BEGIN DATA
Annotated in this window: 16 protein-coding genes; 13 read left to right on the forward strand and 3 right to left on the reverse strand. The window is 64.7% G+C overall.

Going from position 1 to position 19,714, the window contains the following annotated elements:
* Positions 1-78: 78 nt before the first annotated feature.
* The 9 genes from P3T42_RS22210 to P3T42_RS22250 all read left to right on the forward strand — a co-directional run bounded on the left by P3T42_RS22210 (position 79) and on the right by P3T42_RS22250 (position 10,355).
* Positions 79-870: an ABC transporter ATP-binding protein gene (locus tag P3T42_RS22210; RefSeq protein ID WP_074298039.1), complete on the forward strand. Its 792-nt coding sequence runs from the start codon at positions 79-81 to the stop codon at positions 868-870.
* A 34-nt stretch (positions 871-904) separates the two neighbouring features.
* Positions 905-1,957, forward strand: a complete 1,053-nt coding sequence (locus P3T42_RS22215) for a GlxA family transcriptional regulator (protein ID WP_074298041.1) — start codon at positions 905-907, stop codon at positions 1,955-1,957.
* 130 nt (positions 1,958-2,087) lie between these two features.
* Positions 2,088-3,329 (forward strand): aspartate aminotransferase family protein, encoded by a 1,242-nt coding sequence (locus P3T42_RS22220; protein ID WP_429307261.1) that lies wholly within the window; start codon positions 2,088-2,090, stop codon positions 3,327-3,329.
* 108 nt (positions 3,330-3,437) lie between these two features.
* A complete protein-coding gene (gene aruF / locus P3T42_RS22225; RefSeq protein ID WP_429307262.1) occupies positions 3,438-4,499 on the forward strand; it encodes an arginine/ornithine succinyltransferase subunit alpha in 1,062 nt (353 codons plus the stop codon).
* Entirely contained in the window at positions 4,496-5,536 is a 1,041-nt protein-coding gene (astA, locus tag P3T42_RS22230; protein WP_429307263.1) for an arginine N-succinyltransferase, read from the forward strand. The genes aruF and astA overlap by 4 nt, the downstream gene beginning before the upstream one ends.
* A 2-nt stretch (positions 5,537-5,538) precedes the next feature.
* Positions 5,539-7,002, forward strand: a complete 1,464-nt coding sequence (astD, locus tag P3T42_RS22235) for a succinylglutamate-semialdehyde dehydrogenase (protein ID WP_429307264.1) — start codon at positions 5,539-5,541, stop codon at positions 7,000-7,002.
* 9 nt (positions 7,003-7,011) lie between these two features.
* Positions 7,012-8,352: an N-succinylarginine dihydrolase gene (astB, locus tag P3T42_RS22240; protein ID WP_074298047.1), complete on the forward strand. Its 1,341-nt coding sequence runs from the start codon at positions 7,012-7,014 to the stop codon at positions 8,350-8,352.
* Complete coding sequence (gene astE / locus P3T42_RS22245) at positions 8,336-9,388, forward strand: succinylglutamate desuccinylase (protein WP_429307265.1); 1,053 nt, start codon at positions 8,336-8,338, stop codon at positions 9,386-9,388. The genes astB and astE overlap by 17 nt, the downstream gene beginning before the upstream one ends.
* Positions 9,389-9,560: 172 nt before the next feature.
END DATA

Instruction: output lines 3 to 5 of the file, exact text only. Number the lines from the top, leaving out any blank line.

* Positions 1-78: 78 nt before the first annotated feature.
* The 9 genes from P3T42_RS22210 to P3T42_RS22250 all read left to right on the forward strand — a co-directional run bounded on the left by P3T42_RS22210 (position 79) and on the right by P3T42_RS22250 (position 10,355).
* Positions 79-870: an ABC transporter ATP-binding protein gene (locus tag P3T42_RS22210; RefSeq protein ID WP_074298039.1), complete on the forward strand. Its 792-nt coding sequence runs from the start codon at positions 79-81 to the stop codon at positions 868-870.